Nations League: ‘England’s World Cup audition scene is huge’

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Was Grealish’s explosive 18-minute cameo against Germany enough to earn him a start against Italy at Molineux?

England’s final World Cup auditions may be behind closed doors when they face Italy at Molineux on Saturday, but the stage is huge for every member of Gareth Southgate’s squad with eyes riveted on Qatar in November.

The gallery will hold just 3,000 spectators, mostly schoolchildren, as part of the Football Association’s sanction for crowd disturbance during the Euro 2020 final against Italy at Wembley last July.

And while the atmosphere at Wolverhampton will be surreal, the wider significance of this Nations League game will not be lost on Southgate or any of his team-mates, even though the manager himself has admitted that the fact that England have to play in a largely empty stadium is “an embarrassment”.

The penalty shootout loss in England’s first grand final since winning the 1966 World Cup left a sour aftertaste, but now many players are hoping this Nations League tie can pave the way for the next showpiece in November.

Southgate and his team will be in high spirits after England captain Harry Kane’s 50th goal gave them a point in a 1-1 draw in Germany on Tuesday, following the mediocre defeat in Hungary last weekend.

He is working on formations and finding his best team to start the World Cup opener against Iran in November.

The late start to the World Cup also changes the focus on selection, with Premier League form, as well as fitness, in the early months of next season now a factor.

Southgate have played a 4-2-3-1 system in Germany, a variation of their trusted three-man central defense with full-backs employed so often in the past. This flexibility with form will also create opportunities for the staff, making the meeting with Italy and the return with Hungary, this time sold out at Molineux on Tuesday, vital.

As England prepare to face the team that left heartbroken last summer, some players in the current squad are hoping to build on good impressions, while others are still hoping to make an impact.

Manchester City’s Jack Grealish will fall into the first category after an explosive 18-minute appearance in Munich where he tormented Germany. He will want to do the same against Italy.

Grealish initially appeared to be struggling to earn Southgate’s trust and his 22 England caps have been split evenly between starts and appearances as a substitute. He scored one goal, with six assists.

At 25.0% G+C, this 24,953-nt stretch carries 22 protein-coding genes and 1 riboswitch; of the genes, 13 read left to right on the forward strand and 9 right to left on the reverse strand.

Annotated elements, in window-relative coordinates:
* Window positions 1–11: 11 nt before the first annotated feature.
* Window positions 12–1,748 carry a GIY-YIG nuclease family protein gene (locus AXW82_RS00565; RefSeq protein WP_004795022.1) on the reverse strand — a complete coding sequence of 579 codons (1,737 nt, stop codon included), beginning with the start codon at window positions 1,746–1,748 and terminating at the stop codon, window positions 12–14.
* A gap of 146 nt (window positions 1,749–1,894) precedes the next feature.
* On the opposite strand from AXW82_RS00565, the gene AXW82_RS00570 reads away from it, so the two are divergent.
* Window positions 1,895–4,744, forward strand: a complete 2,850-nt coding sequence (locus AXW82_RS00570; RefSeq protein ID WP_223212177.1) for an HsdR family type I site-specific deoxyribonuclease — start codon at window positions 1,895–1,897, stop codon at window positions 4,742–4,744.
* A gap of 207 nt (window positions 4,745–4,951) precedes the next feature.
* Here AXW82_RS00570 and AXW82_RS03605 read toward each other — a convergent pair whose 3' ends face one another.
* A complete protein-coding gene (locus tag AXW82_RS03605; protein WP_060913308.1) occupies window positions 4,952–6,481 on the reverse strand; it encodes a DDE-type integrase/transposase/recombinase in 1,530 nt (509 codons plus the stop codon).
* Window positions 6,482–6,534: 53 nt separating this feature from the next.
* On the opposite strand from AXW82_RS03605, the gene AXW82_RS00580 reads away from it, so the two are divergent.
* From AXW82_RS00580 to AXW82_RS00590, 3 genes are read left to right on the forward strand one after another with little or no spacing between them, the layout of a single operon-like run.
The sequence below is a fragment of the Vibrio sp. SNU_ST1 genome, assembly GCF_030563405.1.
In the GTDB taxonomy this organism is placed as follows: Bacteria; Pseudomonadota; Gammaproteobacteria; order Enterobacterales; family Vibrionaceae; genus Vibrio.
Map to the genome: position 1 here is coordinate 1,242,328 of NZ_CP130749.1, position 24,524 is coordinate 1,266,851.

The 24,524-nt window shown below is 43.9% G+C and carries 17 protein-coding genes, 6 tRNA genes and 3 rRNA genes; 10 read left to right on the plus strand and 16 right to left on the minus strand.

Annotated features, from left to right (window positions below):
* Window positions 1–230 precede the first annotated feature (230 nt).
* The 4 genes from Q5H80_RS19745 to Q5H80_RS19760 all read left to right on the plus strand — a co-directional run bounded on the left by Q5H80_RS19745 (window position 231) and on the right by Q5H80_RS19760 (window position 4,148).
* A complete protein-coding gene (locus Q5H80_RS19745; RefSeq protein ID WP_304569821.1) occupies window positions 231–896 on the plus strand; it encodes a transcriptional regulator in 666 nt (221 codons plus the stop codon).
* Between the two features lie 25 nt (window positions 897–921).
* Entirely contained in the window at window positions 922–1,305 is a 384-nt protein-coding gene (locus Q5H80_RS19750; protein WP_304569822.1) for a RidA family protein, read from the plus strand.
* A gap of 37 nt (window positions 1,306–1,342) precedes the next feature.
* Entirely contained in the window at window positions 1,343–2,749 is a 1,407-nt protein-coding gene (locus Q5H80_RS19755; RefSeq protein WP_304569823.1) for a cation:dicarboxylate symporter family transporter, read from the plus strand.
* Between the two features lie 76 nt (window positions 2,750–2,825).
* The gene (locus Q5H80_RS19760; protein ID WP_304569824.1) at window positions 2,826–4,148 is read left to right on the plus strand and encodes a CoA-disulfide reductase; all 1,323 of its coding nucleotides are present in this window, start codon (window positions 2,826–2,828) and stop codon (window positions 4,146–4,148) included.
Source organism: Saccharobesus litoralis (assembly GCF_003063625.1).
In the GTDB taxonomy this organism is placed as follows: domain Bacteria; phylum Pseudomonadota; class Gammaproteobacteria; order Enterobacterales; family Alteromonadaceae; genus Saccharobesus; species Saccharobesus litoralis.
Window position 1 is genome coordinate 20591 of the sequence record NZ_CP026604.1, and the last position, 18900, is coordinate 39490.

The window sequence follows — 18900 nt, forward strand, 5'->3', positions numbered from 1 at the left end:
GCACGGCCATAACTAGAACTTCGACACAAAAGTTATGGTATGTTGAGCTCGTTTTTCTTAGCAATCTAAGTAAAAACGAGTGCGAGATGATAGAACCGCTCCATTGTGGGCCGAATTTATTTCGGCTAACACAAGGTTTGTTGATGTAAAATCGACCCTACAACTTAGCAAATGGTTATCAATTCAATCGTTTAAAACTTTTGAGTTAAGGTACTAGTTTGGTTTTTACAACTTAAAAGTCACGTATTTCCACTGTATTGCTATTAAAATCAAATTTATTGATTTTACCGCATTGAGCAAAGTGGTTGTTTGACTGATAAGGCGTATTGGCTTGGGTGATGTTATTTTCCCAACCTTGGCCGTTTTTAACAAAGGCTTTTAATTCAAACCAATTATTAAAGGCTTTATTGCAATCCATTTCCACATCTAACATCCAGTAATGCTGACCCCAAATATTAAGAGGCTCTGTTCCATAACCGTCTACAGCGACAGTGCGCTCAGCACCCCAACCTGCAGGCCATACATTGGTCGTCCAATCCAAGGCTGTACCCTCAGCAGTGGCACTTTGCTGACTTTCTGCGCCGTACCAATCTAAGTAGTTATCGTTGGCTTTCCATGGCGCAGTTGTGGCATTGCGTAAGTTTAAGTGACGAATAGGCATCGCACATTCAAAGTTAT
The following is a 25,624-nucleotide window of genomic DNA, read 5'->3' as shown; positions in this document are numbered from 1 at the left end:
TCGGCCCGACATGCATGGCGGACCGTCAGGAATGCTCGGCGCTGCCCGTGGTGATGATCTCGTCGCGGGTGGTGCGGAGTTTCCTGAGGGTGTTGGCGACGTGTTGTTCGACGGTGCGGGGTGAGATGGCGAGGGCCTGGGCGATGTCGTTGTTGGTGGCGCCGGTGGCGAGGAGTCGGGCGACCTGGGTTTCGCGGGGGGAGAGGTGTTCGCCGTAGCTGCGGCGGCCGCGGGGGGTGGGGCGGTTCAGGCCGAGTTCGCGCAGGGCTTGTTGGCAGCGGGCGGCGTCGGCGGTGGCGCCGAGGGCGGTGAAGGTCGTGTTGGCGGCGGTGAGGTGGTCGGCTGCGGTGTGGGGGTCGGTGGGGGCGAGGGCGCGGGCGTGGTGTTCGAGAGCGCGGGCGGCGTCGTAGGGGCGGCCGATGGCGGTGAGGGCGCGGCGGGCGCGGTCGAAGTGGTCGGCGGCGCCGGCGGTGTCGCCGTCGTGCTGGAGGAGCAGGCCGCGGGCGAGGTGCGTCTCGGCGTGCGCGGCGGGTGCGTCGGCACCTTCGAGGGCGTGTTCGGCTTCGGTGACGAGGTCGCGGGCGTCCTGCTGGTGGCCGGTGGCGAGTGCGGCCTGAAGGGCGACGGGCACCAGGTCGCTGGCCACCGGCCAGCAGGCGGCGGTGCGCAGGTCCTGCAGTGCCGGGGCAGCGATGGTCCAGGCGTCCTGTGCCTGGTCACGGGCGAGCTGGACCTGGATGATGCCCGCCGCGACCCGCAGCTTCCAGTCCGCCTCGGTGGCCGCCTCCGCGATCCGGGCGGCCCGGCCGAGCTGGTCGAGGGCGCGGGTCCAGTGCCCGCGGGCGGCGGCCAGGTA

He looked like a confident player against Germany, even admitting he sometimes felt he played with more freedom with England than with Manchester City.

Southgate said: “He had a fantastic impact against Germany. He’s a player we love to work with. He’s got a great mentality, a great character. He’s a really good guy to have around the group. He has this joy when he has a football at his feet.”

Kane’s desire to play every game as he closes in on Wayne Rooney’s record 53 international goals may not be fully satisfied in the remaining two matches of this break, but with four games to go before the opener in Qatar, he could still go down in history. pounds as he leads the Southgate side for another trophy tilt.

Tammy Abraham will be desperate to seize his chance and will certainly know Italy well after scoring 27 goals in a hugely successful debut season under Jose Mourinho in Rome, winning the Europa Conference League.

Southgate will have a lot of their side fixed in their minds, but the difference this time around is that the ‘bolters’ – the stragglers who make their claim – have more time to make an impression.

If the World Cup was in its normal schedule, these matches would be part of the final preparation. Now, these are full-fledged competitive encounters, with form and fitness also taken into account over a longer period of time.

Southgate have decisions to make in terms of form and players to match which means a lot of traveling on these games for many while September’s Nations League fixtures against Italy in Milan and at home against Italy Germany provide the perfect platform for final tuning.

West Ham’s Jarrod Bowen will rejoice in his arrival on the English scene as one of the few successes in Budapest and then as an influence, even if he only had 10 minutes, in Munich.

Southgate have their trusted lieutenants such as Captain Kane, Harry Maguire and John Stones in defence, with goalkeeper Jordan Pickford the undisputed number one.

He returned to his Euros central midfielder of Kalvin Phillips and Declan Rice in Germany while Raheem Sterling also returned.

He won’t spill any secrets, but Southgate’s plans for the World Cup have been in the making for a long time. The England manager will have a clear direction in mind going into the challenge in Qatar in November, hoping very firmly that the first weeks of the Premier League season will be injury-free.

That doesn’t mean there isn’t time for someone to play their way into – or out of – their strategy, which means the Italy encounter carries significant weight.

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